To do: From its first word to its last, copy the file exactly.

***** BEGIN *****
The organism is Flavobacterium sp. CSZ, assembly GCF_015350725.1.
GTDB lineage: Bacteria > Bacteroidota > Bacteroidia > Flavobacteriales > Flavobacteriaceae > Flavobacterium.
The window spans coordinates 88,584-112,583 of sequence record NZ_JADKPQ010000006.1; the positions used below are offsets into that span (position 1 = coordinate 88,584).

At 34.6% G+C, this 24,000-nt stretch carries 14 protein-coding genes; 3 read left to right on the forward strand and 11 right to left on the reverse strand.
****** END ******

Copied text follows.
The organism is Flavobacterium sp. CSZ, assembly GCF_015350725.1.
GTDB lineage: Bacteria > Bacteroidota > Bacteroidia > Flavobacteriales > Flavobacteriaceae > Flavobacterium.
The window spans coordinates 88,584-112,583 of sequence record NZ_JADKPQ010000006.1; the positions used below are offsets into that span (position 1 = coordinate 88,584).

At 34.6% G+C, this 24,000-nt stretch carries 14 protein-coding genes; 3 read left to right on the forward strand and 11 right to left on the reverse strand.